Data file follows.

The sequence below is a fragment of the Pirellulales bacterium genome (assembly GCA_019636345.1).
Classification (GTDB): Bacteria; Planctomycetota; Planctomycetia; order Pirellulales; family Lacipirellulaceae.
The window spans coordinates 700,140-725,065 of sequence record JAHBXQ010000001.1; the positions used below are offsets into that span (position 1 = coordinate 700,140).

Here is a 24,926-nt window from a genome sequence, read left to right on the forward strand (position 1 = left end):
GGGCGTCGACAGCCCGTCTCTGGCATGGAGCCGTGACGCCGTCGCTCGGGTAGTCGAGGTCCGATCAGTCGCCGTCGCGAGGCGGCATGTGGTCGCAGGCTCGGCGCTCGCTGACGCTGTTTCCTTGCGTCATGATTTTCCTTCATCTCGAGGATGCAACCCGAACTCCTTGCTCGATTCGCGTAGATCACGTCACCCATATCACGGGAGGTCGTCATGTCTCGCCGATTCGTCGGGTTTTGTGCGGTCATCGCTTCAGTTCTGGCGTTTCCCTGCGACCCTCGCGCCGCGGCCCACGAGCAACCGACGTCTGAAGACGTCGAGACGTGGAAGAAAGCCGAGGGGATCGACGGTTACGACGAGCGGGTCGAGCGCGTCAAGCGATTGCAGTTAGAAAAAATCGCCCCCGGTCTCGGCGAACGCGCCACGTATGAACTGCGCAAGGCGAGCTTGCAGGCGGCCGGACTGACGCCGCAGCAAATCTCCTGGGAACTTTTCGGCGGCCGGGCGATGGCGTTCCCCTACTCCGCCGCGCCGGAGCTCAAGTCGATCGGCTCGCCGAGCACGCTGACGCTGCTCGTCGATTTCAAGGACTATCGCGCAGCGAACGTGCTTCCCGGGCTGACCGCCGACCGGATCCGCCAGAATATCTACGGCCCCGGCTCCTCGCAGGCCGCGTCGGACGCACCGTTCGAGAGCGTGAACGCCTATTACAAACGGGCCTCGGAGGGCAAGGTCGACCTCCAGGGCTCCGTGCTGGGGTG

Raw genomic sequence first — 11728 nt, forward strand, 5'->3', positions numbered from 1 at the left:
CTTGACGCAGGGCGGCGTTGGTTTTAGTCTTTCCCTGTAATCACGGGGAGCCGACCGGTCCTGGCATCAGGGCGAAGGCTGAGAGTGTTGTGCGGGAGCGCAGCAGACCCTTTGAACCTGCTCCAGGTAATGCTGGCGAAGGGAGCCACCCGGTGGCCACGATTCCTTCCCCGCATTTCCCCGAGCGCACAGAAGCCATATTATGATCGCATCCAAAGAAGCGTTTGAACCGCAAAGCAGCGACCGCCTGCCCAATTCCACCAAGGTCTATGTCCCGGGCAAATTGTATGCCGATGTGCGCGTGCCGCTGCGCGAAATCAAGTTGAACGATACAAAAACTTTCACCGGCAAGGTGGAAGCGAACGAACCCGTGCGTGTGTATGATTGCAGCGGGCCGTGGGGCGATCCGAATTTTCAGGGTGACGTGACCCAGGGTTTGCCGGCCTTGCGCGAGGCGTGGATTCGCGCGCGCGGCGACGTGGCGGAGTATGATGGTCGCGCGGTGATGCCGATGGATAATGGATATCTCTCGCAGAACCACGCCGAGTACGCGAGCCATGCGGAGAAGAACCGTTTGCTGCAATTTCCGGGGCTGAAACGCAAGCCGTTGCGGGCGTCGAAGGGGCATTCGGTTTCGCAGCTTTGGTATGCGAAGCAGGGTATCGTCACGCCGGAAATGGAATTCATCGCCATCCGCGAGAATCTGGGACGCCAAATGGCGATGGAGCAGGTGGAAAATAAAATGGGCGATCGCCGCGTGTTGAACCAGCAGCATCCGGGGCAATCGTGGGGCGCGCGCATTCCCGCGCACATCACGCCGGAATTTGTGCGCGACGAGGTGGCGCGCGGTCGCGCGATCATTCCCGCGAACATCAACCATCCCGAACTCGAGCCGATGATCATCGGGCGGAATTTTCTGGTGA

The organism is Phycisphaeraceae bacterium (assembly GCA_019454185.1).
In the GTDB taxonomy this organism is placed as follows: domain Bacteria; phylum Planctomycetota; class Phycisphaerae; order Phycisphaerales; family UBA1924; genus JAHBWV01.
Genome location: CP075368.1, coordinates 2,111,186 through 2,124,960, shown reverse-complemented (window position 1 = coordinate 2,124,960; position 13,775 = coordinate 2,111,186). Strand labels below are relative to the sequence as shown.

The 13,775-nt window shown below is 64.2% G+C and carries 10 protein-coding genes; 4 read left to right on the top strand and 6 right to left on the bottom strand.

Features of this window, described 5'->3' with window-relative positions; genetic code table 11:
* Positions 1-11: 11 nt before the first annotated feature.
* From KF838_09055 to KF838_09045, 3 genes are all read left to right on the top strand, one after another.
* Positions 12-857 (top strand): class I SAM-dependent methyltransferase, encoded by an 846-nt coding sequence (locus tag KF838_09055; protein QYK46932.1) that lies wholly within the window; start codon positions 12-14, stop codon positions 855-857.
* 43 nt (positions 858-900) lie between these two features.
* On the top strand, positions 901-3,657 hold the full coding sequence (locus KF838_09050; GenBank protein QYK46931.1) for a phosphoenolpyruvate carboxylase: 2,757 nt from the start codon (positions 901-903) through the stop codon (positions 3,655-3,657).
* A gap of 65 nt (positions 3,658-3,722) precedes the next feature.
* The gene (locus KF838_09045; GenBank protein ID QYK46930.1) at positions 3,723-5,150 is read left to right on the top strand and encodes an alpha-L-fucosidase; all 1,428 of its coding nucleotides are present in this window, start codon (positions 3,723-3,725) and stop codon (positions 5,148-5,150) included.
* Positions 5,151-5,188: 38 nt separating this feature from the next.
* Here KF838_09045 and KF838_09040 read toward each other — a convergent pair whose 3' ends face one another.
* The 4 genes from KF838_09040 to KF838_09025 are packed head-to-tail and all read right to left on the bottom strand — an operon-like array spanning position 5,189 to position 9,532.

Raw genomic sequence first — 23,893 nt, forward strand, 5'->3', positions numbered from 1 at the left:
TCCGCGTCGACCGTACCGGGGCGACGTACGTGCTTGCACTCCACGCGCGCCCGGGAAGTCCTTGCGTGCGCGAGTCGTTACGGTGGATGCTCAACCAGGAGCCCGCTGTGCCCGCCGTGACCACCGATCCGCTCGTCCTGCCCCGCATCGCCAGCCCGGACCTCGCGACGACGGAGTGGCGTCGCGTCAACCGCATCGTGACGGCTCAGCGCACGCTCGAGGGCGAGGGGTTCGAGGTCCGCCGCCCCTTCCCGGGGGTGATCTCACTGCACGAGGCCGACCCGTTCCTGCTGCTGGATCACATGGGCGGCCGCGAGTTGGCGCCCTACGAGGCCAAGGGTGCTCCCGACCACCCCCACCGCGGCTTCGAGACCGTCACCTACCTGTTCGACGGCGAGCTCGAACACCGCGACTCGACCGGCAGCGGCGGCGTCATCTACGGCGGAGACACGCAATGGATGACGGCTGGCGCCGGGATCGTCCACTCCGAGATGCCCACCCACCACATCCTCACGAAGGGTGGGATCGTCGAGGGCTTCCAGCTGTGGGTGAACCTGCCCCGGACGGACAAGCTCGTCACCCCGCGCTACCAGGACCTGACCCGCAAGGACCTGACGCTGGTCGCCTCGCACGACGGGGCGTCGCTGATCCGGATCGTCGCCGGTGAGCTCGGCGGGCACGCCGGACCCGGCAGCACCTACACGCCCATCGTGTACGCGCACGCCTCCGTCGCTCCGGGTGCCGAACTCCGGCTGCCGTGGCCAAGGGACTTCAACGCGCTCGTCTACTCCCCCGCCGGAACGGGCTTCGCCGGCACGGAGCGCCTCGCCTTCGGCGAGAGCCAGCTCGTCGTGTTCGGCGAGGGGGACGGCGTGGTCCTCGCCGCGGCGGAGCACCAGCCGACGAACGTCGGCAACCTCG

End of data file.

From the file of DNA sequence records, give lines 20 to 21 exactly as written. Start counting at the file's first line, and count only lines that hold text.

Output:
* Positions 5,151-5,188: 38 nt separating this feature from the next.
* Here KF838_09045 and KF838_09040 read toward each other — a convergent pair whose 3' ends face one another.